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So I sat down the other day (as I often do), and thought, “What about exponential and logarithmic functions might a high-school student find interesting?” Yes yes, exponential functions are essential in a number of financial math applications, but figuring out mortgage calculations is not the most engaging activity for the average teenager. Surely I could find something more worthy of student attention.

Soon enough, I found my rabbit hole: “Malthusian catastrophe.” Since stumbling on this half-familiar phrase nearly 24 hours ago, I have devoted an unusual proportion of my time to flesh it out through internet research. This post is an attempt to organize this information and maybe even get some suggestions for new resources. Well anyway, behold! :

“The power of population is so superior to the power of the earth to produce subsistence for man, that premature death must in some shape or other visit the human race. The vices of mankind are active and able ministers of depopulation. They are the precursors in the great army of destruction, and often finish the dreadful work themselves. But should they fail in this war of extermination, sickly seasons, epidemics, pestilence, and plague advance in terrific array, and sweep off their thousands and tens of thousands. Should success be still incomplete, gigantic inevitable famine stalks in the rear, and with one mighty blow levels the population with the food of the world”.

—Malthus T.R. 1798.

An essay on the principle of population. Chapter VII, p61 [via Wikipedia]

Famine, pestilence, and plague … I’m in!

[side note: Check out the Math Pickle and their values for student learning: “Mathematics and Beauty are Inseparable” ; “War, Death, and Nastiness Engage Students” ; “Hard Fun! That’s How We Learn Best” ]

Right away we have debatable questions: are humans doomed to catastrophe? are there too many of us? what is the maximum possible human population, and what will happen when we get close to that level?

**Resources**

**1. Introduction.** The best resource I’ve found so far is this site: http://www.math.montana.edu/frankw/ccp/modeling/discrete/snooping/learn.htm

It’s a sequence of modules that have taught me a good deal about different models for population growth. This particular section focuses on discrete methods (most appropriate for my class), but there are sections invoking continuous data and more Calculus-based approaches as well. Anyway, the discrete model module naturally leads to the study of recursive sequences, arithmetic and geometric scenarios, and other goodies. The algebra requirement is robust but not insurmountable. And there’s the sense that the advancing models show different levels for differentiation: the earliest models definitely hit at my core curriculum expectations for the semester, while later models become as complex as you want them to be. For example, I would expect all student to be able to use the exponential model, while more advanced students can use logistic models and beyond.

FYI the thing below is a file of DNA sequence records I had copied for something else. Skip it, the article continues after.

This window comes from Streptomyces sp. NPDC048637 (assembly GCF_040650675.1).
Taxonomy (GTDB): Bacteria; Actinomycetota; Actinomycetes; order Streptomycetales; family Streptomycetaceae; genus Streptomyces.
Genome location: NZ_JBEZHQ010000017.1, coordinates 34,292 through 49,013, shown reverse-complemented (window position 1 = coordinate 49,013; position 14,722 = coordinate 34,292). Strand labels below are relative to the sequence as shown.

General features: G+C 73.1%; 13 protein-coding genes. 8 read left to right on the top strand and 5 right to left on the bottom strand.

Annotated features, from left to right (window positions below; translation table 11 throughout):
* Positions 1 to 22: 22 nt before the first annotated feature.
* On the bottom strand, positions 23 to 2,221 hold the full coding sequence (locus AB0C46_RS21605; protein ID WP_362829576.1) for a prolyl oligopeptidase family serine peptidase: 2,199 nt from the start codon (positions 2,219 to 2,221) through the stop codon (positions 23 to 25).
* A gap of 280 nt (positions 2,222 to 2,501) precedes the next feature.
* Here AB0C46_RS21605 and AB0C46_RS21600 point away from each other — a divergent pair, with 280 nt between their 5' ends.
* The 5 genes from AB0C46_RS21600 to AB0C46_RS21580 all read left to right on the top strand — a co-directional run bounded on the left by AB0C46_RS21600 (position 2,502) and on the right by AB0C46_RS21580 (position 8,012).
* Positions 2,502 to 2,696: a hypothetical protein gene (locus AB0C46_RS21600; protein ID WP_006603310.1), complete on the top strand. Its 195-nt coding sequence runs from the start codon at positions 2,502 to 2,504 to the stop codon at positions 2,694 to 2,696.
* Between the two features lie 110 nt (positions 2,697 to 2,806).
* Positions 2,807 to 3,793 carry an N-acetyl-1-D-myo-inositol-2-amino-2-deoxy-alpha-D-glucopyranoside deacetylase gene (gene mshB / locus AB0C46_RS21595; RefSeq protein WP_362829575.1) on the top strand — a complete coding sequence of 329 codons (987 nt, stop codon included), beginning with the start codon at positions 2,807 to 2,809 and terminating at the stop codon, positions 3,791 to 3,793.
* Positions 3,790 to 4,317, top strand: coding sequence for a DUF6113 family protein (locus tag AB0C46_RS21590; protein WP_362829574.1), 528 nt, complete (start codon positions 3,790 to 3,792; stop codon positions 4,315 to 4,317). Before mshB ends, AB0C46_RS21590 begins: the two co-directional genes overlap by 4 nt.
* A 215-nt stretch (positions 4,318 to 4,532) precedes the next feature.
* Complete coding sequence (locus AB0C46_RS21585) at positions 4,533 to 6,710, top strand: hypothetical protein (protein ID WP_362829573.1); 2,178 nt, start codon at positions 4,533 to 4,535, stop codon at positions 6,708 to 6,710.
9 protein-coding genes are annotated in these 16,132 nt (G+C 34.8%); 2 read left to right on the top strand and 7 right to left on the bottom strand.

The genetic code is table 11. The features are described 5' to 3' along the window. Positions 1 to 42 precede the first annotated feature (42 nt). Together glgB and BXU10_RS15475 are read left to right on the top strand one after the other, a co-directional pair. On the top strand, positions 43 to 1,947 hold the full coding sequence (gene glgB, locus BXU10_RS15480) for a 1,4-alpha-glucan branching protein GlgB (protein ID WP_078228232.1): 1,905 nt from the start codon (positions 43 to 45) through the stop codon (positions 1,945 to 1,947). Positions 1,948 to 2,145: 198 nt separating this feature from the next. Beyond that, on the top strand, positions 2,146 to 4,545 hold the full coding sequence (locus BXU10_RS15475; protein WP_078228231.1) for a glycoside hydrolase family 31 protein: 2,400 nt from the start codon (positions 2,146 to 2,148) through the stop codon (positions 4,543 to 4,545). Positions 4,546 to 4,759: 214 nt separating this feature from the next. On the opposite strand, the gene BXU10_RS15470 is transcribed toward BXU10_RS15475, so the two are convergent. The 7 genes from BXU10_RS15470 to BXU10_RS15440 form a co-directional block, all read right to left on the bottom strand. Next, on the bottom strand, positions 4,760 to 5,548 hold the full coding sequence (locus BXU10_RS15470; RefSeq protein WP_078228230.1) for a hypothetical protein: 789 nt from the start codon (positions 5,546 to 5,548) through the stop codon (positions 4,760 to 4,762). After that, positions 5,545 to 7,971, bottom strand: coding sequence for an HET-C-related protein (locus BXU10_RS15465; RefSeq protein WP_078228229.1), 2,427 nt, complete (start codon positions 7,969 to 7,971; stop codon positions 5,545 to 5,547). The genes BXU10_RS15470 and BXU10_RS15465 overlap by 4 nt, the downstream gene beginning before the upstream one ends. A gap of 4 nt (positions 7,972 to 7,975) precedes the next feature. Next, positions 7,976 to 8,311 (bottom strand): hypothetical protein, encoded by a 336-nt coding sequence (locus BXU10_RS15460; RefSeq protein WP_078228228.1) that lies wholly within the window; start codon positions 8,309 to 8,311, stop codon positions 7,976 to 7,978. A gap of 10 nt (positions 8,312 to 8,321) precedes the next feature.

Model 1: . Simple exponential growth.

Model 1b: . Allows for “immigration/emigration”

Model 2: . C represents “carrying capacity,” so as P approaches C, the possibility for growth is diminished, with interesting behavior based on the value of R.

[I’ve had some difficulty with disparities in quoted discrete logistic models. This site was immensely helpful in straightening things out.]

Now that I feel like the math is appropriate for my class, I can look for my next requirement: there should be the possibility to play — play with calculations to look for patterns, play with a simulation to make conjectures, and play with an equation to see how a model works out.

**2. M&M’s in their natural environment. ** First, place 20 M&M’s (representing fish) on their fishbowl (plate) [sidenote: I’ve also seen this done with coins, but M&M’s are much more inherently interesting (and edible).]. Each time, put the fish in the cup, shake ’em up, and pour them on the plate. The ones showing “M” get eaten. Second scenario, start with two, and for each one showing an “M”, add one to the bowl. The PBS activity sheet clearly tells you when the fish should be eaten. The follow-up activity leads the students to develop NOW-NEXT models to match the fishbowl data.

Supplementing this activity, there is a simulation of the fish population for different growth coefficients. The page also gives a model including logistic growth, so this could be explored later.

**3. Dice simulation.** As an extension to the M&M’s simulation, I want to use dice to let students invent different scenarios that would vary the growth rate. For example, start with 2 dice. Each turn, roll the dice, and for each 6 you see, add one dice to the population. What is the long-term behavior? Can you write a model?

I’ve spent an inordinate amount of time trying to make up a variation that would lead to logistic-like behavior. Here’s my best attempt at such a game:

Start with any number of dice. Each time, roll the dice onto a sheet of paper (or other region). If the dice land on the paper, they survive, then they may reproduce according to whatever rules you like. If they do not land on the paper, they die. What is the maximum population you can achieve? What is the long-term (and short-term) behavior? Can you write a model? (the model is not nearly as clear in this case)

This game is not perfect in terms of reproducing a lot of the quirks of the logistic model, but I’m awaiting my bulk shipment of dice to try it out.

**4. The model should be intuitive.** The Wikipedia article on “Matrix Population Models” explains that “all populations can be modeled by one simple equation:

Which is often called a BIDE model (Birth, Immigration, Death, Emigration). This is a rather intuitive equation that can let you build some good models. Also of note is that when considering the world population, there is (currently) no immigration and emigration from our planet! This is rather convenient.